Butchering Baudelaire

Clément loves Baudelaire and wrestled his translation of “Lethe” into the daily slice.

A collection of Baudelaire’s poems, Les Fleurs du mal, was first published in 1857 by the poet’s friend Auguste Poulet-Malassis. It created a sensation. Eleven hundred copies were printed. Within a month the French government stepped in. The poet went to court and, as a result, six poems had to be deleted. Of course this only increased sales. Since then there have been numerous ghastly translations of the delightfully lurid works. Here’s an example Clément’s version. But first, the original:

Le Léthé

Viens sur mon coeur, âme cruelle et sourde,
Tigre adoré, monstre aux airs indolents;
Je veux longtemps plonger mes doigts tremblants
Dans l’épaisseur de ta crinière lourde;

Dans tes jupons remplis de ton parfum
Ensevelir ma tête endolorie,
Et respirer, comme une fleur flétrie,
Le doux relent de mon amour défunt.

Je veux dormir! dormir plutôt que vivre!
Dans un sommeil aussi doux que la mort,
J’étalerai mes baisers sans remords
Sur ton beau corps poli comme le cuivre.

Pour engloutir mes sanglots apaisés
Rien ne me vaut l’abîme de ta couche;
L’oubli puissant habite sur ta bouche,
Et le Léthé coule dans tes baisers.

À mon destin, désormais mon délice,
J’obéirai comme un prédestiné;
Martyr docile, innocent condamné,
Dont la ferveur attise le supplice,

Je sucerai, pour noyer ma rancoeur,
Le népenthès et la bonne ciguë
Aux bouts charmants de cette gorge aiguë
Qui n’a jamais emprisonné de coeur.

Charles Baudelaire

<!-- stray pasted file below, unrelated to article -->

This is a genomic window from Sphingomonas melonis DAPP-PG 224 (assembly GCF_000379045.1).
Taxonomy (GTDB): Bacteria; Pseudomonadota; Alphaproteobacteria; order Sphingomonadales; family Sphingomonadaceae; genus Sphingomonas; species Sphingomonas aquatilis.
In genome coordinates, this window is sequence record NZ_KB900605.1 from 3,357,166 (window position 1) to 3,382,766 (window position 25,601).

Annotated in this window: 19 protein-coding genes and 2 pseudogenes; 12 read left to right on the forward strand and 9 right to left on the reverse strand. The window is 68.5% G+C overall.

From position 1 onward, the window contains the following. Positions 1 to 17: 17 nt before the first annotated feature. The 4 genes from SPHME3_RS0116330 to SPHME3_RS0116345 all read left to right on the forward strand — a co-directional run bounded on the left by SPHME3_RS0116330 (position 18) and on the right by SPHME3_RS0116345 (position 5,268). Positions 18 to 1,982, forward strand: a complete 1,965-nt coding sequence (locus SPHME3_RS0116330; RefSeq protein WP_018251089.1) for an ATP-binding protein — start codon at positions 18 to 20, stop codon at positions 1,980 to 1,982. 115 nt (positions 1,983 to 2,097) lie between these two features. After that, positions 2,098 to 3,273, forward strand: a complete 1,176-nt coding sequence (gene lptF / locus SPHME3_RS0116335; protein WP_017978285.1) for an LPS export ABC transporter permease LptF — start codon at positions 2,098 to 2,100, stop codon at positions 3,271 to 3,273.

Lethe

Come, sit on my heart, soul deaf and unfair,
Adored tigress with the indolent air;
I’ve longed to plunge trembling digits
In the thickness of your heavy hair,

In your skirts filled with perfume,
To bury my head, filled with pain,
and inhale, like a faded flower,
The last sweet scent of my dead love.

I want to sleep! To sleep more than live!
In a sleep as sweet as death,
I’ll spread my kisses without remorse,
on your beautiful, copper-polished corpse.

To smother my soft sobs
Your bed is the only abyss;
Vast oblivion lives on your lips,
And Lethe flows from your kiss.

To my destiny, ultimately my delight,
I will bow like one preordained;
the docile martyr, innocent condemned,
Whose fervor makes greater the pain.

And to bury my rancour, I will suck
Nepenthe and fine hemlock
From the charming tips of breasts so sharp
They cannot imprison a heart.

— translation Clément (with liberties, e.g. corps is translated here as corpse)


—Erin Orison, DEAD LOVE/the Daily Slice

  • http://leslie-insidemyhead.com Leslie Lee

    Ewwwww. Gross.

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